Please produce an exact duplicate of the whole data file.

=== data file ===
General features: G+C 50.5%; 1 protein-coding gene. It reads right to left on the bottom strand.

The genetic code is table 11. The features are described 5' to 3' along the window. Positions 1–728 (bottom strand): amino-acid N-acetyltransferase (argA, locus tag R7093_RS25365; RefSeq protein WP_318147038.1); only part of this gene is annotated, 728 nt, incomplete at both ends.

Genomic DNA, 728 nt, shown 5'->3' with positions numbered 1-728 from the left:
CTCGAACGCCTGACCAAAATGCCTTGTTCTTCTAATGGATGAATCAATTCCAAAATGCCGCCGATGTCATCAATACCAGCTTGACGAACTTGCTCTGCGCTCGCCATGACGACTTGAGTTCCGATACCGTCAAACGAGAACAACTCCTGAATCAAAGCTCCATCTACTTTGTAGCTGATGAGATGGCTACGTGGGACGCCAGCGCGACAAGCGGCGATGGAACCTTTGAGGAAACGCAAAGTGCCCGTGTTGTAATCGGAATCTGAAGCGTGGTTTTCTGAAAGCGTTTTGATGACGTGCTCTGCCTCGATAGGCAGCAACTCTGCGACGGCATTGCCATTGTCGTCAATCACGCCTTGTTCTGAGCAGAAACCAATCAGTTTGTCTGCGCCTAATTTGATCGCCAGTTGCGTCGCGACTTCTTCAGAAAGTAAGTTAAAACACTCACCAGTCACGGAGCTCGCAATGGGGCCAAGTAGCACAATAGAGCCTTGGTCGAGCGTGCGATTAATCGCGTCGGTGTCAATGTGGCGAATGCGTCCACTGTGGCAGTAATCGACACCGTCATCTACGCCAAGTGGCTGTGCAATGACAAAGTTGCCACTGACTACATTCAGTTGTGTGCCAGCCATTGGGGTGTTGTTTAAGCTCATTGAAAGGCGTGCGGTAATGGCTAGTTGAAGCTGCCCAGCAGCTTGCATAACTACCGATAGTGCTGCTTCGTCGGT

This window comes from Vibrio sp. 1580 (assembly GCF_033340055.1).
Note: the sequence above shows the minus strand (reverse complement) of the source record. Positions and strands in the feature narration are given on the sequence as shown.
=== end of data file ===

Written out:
General features: G+C 50.5%; 1 protein-coding gene. It reads right to left on the bottom strand.

The genetic code is table 11. The features are described 5' to 3' along the window. Positions 1–728 (bottom strand): amino-acid N-acetyltransferase (argA, locus tag R7093_RS25365; RefSeq protein WP_318147038.1); only part of this gene is annotated, 728 nt, incomplete at both ends.

Genomic DNA, 728 nt, shown 5'->3' with positions numbered 1-728 from the left:
CTCGAACGCCTGACCAAAATGCCTTGTTCTTCTAATGGATGAATCAATTCCAAAATGCCGCCGATGTCATCAATACCAGCTTGACGAACTTGCTCTGCGCTCGCCATGACGACTTGAGTTCCGATACCGTCAAACGAGAACAACTCCTGAATCAAAGCTCCATCTACTTTGTAGCTGATGAGATGGCTACGTGGGACGCCAGCGCGACAAGCGGCGATGGAACCTTTGAGGAAACGCAAAGTGCCCGTGTTGTAATCGGAATCTGAAGCGTGGTTTTCTGAAAGCGTTTTGATGACGTGCTCTGCCTCGATAGGCAGCAACTCTGCGACGGCATTGCCATTGTCGTCAATCACGCCTTGTTCTGAGCAGAAACCAATCAGTTTGTCTGCGCCTAATTTGATCGCCAGTTGCGTCGCGACTTCTTCAGAAAGTAAGTTAAAACACTCACCAGTCACGGAGCTCGCAATGGGGCCAAGTAGCACAATAGAGCCTTGGTCGAGCGTGCGATTAATCGCGTCGGTGTCAATGTGGCGAATGCGTCCACTGTGGCAGTAATCGACACCGTCATCTACGCCAAGTGGCTGTGCAATGACAAAGTTGCCACTGACTACATTCAGTTGTGTGCCAGCCATTGGGGTGTTGTTTAAGCTCATTGAAAGGCGTGCGGTAATGGCTAGTTGAAGCTGCCCAGCAGCTTGCATAACTACCGATAGTGCTGCTTCGTCGGT

This window comes from Vibrio sp. 1580 (assembly GCF_033340055.1).
Note: the sequence above shows the minus strand (reverse complement) of the source record. Positions and strands in the feature narration are given on the sequence as shown.